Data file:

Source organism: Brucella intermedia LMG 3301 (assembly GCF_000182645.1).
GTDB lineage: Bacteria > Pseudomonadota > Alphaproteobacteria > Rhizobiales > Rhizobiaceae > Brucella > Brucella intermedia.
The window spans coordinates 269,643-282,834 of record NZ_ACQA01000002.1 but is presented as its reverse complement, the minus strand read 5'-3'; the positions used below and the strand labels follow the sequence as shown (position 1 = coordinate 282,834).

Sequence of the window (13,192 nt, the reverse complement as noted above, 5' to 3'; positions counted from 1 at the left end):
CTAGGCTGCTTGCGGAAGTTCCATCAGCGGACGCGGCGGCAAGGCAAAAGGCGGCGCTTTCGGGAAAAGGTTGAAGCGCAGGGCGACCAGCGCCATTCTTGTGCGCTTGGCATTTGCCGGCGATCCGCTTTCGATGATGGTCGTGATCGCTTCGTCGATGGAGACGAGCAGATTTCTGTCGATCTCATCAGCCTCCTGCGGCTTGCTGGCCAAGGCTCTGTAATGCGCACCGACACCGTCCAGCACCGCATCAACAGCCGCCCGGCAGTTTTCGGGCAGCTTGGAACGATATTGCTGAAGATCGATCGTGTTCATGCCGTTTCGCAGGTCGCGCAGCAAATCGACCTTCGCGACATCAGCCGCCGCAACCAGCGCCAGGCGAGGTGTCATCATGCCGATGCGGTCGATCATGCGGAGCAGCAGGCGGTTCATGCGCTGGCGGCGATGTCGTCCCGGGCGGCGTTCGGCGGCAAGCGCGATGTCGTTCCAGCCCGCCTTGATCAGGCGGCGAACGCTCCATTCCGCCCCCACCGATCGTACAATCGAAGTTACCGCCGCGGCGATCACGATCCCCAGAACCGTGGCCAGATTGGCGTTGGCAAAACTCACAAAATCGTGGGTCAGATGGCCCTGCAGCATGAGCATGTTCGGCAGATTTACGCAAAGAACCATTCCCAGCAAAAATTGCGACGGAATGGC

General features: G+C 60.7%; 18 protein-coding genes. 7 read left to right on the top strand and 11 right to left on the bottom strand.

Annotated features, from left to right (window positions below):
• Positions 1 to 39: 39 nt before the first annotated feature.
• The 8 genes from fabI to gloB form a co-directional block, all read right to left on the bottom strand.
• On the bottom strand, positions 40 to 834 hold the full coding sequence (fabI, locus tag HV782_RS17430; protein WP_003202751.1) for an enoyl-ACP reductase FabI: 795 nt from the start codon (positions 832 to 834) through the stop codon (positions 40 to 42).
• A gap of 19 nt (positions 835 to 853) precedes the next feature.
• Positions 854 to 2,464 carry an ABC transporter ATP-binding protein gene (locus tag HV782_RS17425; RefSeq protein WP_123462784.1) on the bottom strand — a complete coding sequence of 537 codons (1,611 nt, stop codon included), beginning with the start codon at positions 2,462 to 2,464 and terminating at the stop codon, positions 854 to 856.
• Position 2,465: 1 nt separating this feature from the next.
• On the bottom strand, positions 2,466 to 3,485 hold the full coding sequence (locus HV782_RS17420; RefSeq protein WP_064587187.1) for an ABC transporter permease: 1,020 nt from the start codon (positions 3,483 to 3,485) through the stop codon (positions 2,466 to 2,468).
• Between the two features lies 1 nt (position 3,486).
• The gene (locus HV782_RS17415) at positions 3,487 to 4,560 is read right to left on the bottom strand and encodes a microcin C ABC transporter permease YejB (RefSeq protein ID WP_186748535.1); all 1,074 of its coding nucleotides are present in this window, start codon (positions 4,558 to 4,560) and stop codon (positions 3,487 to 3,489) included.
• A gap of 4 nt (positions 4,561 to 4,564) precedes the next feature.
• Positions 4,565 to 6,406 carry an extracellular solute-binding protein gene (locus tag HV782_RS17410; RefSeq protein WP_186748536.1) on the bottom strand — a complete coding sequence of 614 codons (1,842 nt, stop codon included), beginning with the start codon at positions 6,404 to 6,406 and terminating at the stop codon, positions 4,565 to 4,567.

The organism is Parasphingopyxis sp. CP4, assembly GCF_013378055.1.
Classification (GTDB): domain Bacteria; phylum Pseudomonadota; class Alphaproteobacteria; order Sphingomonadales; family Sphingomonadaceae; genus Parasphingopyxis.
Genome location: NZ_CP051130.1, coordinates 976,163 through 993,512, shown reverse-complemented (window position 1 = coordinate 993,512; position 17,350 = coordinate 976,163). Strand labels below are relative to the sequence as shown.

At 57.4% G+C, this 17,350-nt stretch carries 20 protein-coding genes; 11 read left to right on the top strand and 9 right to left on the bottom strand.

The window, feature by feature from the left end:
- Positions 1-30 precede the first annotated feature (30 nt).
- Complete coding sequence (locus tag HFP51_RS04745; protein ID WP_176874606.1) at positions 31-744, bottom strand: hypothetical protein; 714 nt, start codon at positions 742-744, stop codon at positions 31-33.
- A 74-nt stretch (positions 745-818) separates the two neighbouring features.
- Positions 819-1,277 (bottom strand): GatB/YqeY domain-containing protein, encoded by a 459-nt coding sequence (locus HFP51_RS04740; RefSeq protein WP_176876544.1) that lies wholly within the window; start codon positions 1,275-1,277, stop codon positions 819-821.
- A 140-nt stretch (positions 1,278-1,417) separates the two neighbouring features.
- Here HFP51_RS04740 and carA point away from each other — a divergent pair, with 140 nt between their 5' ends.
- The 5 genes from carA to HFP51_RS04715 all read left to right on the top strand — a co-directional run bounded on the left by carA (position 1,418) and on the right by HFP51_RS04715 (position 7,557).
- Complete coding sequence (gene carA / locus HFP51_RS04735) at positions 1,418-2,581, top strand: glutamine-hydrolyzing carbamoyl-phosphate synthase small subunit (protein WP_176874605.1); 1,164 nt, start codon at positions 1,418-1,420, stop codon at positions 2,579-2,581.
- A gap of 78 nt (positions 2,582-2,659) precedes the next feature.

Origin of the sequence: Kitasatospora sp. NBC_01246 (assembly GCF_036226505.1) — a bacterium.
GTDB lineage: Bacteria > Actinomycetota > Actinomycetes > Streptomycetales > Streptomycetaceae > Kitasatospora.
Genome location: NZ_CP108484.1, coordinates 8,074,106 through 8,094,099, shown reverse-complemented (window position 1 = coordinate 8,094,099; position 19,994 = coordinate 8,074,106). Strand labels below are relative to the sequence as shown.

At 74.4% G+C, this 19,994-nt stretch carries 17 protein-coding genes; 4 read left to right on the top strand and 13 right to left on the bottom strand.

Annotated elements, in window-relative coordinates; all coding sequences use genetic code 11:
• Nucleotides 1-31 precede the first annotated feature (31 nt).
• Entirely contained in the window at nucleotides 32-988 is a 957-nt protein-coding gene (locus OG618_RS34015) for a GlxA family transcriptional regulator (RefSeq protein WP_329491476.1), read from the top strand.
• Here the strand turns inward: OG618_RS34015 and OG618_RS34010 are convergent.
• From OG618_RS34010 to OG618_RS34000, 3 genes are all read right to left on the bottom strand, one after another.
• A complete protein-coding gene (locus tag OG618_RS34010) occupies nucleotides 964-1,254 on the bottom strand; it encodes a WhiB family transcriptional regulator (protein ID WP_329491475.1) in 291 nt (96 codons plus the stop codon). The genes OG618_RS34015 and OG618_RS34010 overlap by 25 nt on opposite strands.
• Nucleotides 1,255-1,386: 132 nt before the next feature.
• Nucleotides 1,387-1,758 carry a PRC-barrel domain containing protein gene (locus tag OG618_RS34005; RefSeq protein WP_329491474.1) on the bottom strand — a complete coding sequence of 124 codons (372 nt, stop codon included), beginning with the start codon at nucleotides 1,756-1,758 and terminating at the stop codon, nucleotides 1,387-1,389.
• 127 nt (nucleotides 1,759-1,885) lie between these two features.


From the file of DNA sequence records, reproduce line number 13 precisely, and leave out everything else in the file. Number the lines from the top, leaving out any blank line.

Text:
• Position 2,465: 1 nt separating this feature from the next.